Man to get new trial against Knox deputy

Appeals court reverses Harvey's 2005 conviction

By Jamie Satterfield Knoxville News Sentinel


A Lenoir City man is getting a second shot at convincing a Knox County jury that the deputy he was charged with assaulting actually brutalized him.

The state Court of Criminal Appeals this week reversed the case against Gary Lynn Harvey and ordered up a new trial - nearly eight years after Harvey arrived at the Knox County Jail with his face bloody and his eyes nearly swollen shut.

Harvey was arrested in May 2003 for allegedly assaulting Knox County Sheriff's Office Sgt. Mike Evans and two other deputies. The brawl occurred during an investigation of a loud music complaint at an apartment complex on Fox Lake Way where Harvey was living and Evans served as a live-in security guard.

The charges were dropped when the deputies failed to show up for court. Harvey filed a lawsuit. The next day, the deputies, alleging they were unaware of the earlier court date, sought and received indictments against Harvey for charges including disorderly conduct and assault.

At a trial in August 2005, Harvey was convicted of disorderly conduct and assaulting Evans but acquitted of charges he assaulted the two other deputies. However, that conviction came after a controversial incident in the back hallway of the courtroom where jurors are taken to a room to deliberate.

For reasons never made clear, Evans, a witness for the prosecution, was in the back hallway during deliberations. A female juror reported to the late Judge Ray Lee Jenkins that she overheard Evans, who was wearing black gloves during the fracas with Harvey, say the "black gloves were covered in red and if (Evans) had (his) way, (Harvey) would be covered in lime."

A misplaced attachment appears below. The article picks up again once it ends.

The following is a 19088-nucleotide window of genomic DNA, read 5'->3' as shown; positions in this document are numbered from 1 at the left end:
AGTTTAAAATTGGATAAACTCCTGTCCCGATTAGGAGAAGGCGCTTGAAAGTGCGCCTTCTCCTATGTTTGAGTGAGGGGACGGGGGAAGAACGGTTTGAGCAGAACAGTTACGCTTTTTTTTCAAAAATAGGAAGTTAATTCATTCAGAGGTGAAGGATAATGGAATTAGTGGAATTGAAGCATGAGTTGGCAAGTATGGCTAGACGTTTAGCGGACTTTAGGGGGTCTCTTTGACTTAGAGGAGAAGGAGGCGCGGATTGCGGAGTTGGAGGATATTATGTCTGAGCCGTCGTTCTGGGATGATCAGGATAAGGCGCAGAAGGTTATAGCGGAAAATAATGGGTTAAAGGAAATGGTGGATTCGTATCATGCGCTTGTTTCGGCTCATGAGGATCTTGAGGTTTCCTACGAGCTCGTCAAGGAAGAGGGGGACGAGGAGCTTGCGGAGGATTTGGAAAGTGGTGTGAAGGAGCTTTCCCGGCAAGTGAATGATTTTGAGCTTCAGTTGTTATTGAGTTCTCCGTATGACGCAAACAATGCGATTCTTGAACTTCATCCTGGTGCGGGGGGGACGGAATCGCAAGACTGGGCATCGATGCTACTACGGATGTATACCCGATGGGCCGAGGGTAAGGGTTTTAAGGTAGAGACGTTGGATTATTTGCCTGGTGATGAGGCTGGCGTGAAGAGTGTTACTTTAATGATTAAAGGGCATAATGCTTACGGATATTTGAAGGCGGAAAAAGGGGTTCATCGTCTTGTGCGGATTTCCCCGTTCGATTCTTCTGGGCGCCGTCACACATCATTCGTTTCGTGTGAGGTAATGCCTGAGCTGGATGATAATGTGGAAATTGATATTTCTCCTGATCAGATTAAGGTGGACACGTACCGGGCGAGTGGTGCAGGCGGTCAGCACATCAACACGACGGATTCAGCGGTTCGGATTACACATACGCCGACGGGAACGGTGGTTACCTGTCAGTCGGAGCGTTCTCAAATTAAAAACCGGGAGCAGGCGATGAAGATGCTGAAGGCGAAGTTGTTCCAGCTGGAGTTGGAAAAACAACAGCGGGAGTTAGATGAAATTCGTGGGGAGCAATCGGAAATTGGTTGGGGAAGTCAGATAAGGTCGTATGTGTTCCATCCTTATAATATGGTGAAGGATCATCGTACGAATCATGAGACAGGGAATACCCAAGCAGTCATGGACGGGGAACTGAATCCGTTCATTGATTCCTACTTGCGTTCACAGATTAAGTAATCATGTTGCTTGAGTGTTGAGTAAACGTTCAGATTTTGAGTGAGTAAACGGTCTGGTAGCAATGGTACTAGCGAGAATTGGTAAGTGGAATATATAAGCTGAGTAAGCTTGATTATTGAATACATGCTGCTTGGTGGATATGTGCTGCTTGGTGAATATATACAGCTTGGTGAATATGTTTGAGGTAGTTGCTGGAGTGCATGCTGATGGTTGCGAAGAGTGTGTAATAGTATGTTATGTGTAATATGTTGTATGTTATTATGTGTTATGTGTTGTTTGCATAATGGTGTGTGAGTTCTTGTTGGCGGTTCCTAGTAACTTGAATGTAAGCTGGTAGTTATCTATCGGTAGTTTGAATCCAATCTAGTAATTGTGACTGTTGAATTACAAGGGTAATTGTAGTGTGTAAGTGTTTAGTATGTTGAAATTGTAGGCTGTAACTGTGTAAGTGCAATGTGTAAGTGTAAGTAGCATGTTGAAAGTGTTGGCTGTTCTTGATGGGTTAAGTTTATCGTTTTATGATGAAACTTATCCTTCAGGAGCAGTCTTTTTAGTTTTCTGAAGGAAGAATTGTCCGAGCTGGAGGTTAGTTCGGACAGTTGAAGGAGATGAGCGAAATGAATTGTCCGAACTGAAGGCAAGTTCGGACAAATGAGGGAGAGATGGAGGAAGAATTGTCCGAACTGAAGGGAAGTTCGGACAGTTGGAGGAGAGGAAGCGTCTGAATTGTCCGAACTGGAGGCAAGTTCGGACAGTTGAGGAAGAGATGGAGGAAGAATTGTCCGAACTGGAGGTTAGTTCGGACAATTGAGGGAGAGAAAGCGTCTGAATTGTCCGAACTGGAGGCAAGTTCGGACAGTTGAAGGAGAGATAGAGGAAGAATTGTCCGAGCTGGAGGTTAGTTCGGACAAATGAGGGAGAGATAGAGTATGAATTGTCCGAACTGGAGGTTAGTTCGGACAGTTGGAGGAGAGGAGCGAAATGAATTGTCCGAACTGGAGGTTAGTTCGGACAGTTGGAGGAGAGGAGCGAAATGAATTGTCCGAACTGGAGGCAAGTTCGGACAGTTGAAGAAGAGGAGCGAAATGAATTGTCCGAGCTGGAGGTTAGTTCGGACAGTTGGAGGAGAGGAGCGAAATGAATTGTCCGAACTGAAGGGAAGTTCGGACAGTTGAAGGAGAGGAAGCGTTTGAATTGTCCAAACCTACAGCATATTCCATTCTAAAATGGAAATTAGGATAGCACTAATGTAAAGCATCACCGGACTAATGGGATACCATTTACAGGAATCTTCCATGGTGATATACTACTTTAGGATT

The appellate court concluded that Jenkins was correct in removing the woman from the jury but fouled up from then on in the case.

First, the judge replaced the woman with an alternate who already had been excused from the case and sent home, a legal no-no, Appellate Judge Norma Ogle wrote in the opinion.

The court conceded that defense attorney Herbert S. Moncier listed the procedure as a possible solution, but Moncier had also adamantly pushed for a mistrial. Neither was an appropriate legal option, something the court said it was up to the judge to know.

Ogle wrote that Jenkins further fouled up matters when he told the remaining jurors to bring the alternate "up to speed." The law requires a jury to begin deliberations anew if a new juror or alternate juror takes a seat on the panel after the group has already started considering the case.

Harvey's civil suit was ultimately dismissed when Moncier was barred, in an unrelated matter, from temporarily practicing in federal court.